Shareholders should continue to reap the benefits of this strategy. Greencoat has a stated goal of increasing dividends in line with inflation and preserving capital in real terms. +++++++
The entire company is built around this policy, which has served investors well so far and should continue to do so.
The group focuses on purchasing farms from developers once they are operational, construction risk has been removed and long-term energy contracts have been secured.
As veterans of the market, Lilley and Fumagalli have contacts across the industry, seeing deals early so they can pick the most promising – and they do so, ensuring the company continues to grow and thrive.
Midas verdict: Midas recommended Greencoat when it first went public. This month the group celebrates ten years of being a listed company, marked by consistent dividend growth and an almost 60 per cent increase in the share price to £1.58. With the government increasingly focusing on homegrown renewable energy, Greencoat should continue to deliver. In an uncertain world, this is an attractive prospect for existing and new investors.
Traded on: Main market ticker: UKW Contact: greencoat-ukwind.com or 020 7832 9400
Publishing is one of those industries that the UK is particularly good at and Bloomsbury illustrates the point.
Founded in 1986 by book lover Nigel Newton, the company has spent years handpicking bestsellers from JK Rowling’s Harry Potter series to American author Sarah J Maas’ romantic fantasy novels to Paul Hollywood’s latest cookbook, BAKE.
Last week, Newton said last year’s results would beat expectations, with profits up around 14 percent to more than £30 million.
Success: Bloomsbury was founded in 1986 by book lover Nigel Newton and the company has been handpicking bestsellers for years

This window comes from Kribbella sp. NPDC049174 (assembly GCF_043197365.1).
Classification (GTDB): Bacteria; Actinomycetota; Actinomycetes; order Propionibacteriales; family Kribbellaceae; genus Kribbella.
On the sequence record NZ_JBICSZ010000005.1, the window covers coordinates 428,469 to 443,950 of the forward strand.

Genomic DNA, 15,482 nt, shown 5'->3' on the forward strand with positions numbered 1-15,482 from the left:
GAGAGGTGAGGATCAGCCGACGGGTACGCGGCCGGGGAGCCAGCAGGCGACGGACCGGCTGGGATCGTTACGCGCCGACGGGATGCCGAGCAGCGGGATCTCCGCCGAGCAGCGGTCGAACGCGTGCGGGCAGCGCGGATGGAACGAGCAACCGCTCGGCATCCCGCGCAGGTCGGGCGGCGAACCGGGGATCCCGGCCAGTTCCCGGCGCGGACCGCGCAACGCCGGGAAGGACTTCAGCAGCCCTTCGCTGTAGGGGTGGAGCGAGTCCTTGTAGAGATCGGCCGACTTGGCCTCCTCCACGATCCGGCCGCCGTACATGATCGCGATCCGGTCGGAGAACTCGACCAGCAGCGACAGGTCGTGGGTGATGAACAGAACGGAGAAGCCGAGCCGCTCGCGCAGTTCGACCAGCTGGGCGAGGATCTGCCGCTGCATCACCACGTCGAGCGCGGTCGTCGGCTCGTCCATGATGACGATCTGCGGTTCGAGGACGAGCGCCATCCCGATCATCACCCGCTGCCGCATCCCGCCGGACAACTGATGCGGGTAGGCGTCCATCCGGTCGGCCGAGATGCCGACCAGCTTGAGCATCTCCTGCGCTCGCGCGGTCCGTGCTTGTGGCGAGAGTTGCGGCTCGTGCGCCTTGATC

This is the fifth upgrade the company has issued since January 2021, with growth fueled not only by gripping armchair readings, but also by a growing online academic branch, particularly in America, and by a phenomenon known as BookTok, where users of the social media phenomenon TikTok post exciting videos about books they’ve read, including several published by Bloomsbury.
Midas verdict: Doomsayers have been predicting the demise of publishing for years, but people keep reading and the industry keeps growing. At £4.50, shares of Bloomsbury are up more than 60 per cent since Midas recommended them in December 2020, but Newton is one of the industry’s most experienced players and the share should continue to rise.
Traded on: Main market Ticker: BMJ Contact: bloomsbury-ir.co.uk or 0371 664 0300
The video games market is up 50 per cent to £250 billion during the pandemic.
Many observers expected interest to die once lockdown restrictions were lifted. But growth is continuing and the industry is expected to exceed £400bn over the next five years.
Keyword studios is one of the main beneficiaries of the continued enthusiasm for gaming – providing music and artwork for games, translating them into multiple languages and testing new titles before they are released.
Targeting: Keyword Studios is primarily benefiting from the continued enthusiasm for gaming
Originally based in Ireland, the company has spread its wings around the world and customers include Microsoft, Sony, Apple and Google.
The 2022 results showed how well Keyword is doing, with profits up 30 per cent to €112m (£99m), a 10 per cent increase in dividend to 2.37 pence and the promise of more growth going forward .
Midas verdict: Midas recommended Keyword in 2015 at £1.53. The shares have since risen more than 17 times to £26.42, but there is still momentum in this business. Keep the faith.
Traded on: GOAL ticker: KWS Contact: 00 353 1 902 2730 or keywordsstudios.com